One of my favourite and least favourite parts of New York is that there is no cell phone reception underground. Not when you’re riding the subway or simply waiting for the subway only one level below the street. It’s my least favourite because the worrier in me thinks about earthquakes and terrorist attacks and people with guns and what if I pass out and or what if I get sick or what if I get low blood sugar or what if that person sits too close to me or what about the guy who won’t stop yelling or what about the little gangster kids, what about *those* kids, and if anything bad were to happen I wouldn't be able to reach anyone in the whole wide world. Except that’s not true, because if you’re riding on the subway or simply waiting for the subway, only one level below the street, that means you are with a whole bunch of other people who have hearts just as you do. Hearts willing to help if something were to ever happen. So let’s stop worrying and think about the fact that we woke up this morning, opened our eyes, stood up, stretched our arms above our head, walked over to the curtains, opened them, was blinded by sunlight, and said to ourselves, “today is a new day , today is good. I am blessed to be here and I am going to put on my shoes and take the subway to work and go on with my day as I do everyday.” And you’re not on your phone because you’re riding on the subway and there is no cell phone reception and this is your favourite part of New York. There is no cell phone reception. You sit there with your shoes on and you’re present.
The expressions are drastic but all underlined with a tone of tiredness, a long day at work, another complication of life. We all sit there on the train like bobble heads as the train shifts this way and that way and dear god please hold onto the handles in the subway because these trains are nothing like San Francisco’s. I was sitting there one day, bobble head and all, and across from me sat a lady who was quietly crying. I watched her for 7 stops and wondered why. Why are you crying? She was insanely beautiful, maybe not to the standards of our shallow world, but to the real world, she was the prettiest woman I had ever seen. Her hair was dark, one strand tinted a royal shade of blue. Her makeup was heavy and perfectly placed. Her outfit was amazing. She looked so well put together in hew own unique way and yet here she was sitting on a subway train with myself and hundreds of other people crying. Crying. It’s strange because sometimes you can be sitting on a train filled with people, not alone in the slightest, and feel more alone than you ever have felt.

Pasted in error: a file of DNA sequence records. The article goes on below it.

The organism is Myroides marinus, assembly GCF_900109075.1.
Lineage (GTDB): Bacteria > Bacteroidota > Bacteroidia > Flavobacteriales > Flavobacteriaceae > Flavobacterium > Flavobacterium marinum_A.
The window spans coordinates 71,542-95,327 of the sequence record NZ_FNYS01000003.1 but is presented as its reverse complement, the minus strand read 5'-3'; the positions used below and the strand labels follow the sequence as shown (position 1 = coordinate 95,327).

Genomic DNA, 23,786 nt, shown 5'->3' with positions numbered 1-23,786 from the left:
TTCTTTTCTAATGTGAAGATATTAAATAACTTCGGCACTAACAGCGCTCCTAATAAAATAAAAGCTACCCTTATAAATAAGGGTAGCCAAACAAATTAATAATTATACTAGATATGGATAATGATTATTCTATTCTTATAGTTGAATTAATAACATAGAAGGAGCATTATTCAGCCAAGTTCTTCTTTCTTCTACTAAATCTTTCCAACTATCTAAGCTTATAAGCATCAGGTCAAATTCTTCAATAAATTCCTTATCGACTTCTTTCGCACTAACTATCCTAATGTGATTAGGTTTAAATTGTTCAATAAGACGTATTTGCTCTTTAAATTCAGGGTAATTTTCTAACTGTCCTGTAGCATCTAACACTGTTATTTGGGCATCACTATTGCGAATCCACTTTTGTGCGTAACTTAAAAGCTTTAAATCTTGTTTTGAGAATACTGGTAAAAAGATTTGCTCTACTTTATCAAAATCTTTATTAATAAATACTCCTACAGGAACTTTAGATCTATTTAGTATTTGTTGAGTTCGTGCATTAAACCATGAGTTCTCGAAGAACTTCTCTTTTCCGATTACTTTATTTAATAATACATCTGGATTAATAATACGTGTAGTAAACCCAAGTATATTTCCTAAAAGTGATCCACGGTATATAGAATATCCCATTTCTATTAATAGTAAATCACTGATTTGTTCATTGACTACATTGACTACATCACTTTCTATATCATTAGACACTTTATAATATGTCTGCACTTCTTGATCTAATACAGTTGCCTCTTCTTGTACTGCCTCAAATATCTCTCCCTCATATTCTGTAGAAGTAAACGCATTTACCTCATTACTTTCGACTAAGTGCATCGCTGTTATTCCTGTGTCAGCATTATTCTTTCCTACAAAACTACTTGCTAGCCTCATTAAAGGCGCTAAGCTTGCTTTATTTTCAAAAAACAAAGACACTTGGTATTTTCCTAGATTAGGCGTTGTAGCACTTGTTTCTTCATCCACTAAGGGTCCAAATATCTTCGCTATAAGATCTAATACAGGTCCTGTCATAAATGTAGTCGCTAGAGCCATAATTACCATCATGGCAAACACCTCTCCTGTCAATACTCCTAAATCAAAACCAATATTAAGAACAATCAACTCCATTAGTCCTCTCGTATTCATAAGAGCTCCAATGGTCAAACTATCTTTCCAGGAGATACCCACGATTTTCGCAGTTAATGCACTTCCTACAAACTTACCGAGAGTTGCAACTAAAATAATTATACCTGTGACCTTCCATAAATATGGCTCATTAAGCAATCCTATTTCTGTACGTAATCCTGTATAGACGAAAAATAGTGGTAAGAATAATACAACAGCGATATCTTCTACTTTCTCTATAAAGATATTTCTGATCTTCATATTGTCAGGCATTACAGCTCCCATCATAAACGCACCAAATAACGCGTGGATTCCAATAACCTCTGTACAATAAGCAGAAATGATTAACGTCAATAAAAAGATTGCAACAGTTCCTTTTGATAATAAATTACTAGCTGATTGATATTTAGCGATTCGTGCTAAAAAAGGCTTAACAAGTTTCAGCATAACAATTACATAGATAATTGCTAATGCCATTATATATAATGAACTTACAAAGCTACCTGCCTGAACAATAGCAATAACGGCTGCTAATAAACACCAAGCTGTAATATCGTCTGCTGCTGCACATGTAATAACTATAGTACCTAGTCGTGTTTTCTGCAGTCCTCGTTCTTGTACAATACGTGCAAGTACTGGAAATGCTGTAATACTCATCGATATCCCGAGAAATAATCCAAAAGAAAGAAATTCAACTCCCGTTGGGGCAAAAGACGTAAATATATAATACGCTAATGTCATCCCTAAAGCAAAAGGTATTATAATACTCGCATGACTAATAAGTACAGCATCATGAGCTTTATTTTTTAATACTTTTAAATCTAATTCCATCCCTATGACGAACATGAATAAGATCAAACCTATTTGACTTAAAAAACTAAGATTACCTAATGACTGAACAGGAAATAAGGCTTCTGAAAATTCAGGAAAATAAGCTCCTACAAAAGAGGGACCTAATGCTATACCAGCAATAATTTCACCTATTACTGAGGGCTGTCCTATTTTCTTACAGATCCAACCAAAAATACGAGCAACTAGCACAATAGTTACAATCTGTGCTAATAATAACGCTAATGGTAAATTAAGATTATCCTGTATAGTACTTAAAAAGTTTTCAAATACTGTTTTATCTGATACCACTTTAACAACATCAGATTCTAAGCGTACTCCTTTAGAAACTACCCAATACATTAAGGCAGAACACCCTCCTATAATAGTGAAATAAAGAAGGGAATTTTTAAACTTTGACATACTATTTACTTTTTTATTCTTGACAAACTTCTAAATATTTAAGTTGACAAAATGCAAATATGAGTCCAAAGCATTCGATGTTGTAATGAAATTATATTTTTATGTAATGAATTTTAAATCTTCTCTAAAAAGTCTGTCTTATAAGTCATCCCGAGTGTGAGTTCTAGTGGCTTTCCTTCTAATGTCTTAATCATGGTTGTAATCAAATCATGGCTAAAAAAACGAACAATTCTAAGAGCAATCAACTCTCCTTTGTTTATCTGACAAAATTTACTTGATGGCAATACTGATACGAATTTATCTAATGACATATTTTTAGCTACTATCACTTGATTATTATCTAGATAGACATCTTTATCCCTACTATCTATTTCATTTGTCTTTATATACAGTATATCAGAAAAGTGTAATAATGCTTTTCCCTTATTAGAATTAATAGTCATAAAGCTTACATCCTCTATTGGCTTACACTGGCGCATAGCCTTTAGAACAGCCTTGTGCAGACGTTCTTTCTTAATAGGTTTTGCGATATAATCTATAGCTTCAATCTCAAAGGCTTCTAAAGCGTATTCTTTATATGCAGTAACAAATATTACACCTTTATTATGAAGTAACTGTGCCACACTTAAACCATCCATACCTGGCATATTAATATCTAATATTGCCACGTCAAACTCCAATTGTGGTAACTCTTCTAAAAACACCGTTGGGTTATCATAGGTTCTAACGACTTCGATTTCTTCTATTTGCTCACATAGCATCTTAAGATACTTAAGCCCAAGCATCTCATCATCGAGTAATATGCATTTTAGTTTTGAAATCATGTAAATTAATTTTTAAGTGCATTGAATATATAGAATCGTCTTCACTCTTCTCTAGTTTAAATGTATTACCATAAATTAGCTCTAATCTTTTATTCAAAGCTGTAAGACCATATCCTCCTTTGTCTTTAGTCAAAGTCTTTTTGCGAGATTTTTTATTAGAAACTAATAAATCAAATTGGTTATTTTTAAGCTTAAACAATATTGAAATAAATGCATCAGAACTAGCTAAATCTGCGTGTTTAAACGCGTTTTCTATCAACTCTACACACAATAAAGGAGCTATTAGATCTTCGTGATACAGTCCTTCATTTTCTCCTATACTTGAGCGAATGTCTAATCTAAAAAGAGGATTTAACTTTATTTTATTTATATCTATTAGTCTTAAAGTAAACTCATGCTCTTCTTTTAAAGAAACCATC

I noticed this girl because I wasn’t on my phone and distracted by all the things I could have been distracted by. I noticed her because I was sitting on the train, bobble head like, watching her cry, and so I took out my notebook and began writing her a note. I thought about what I should say, some miraculous words that would take her tears away and make her live happily ever after, but I had none. So on this extra large piece of paper I wrote in tiny handwriting, Tomorrow is a new day, and added my best version of a smiley face, which looked something like this:
The train stopped and I folded the note. She stood up and I tapped her on the shoulder. She turned and looked at me, smiling through tears, as I handed her the note. She took it and exited the train and I watched the doors close. I watched her walk on, the walls beginning to blur and the people beginning to fade, and as I turned to watch her disappear and cover her eyes as she began to sob some more, I thought to myself,
Tomorrow is a new day.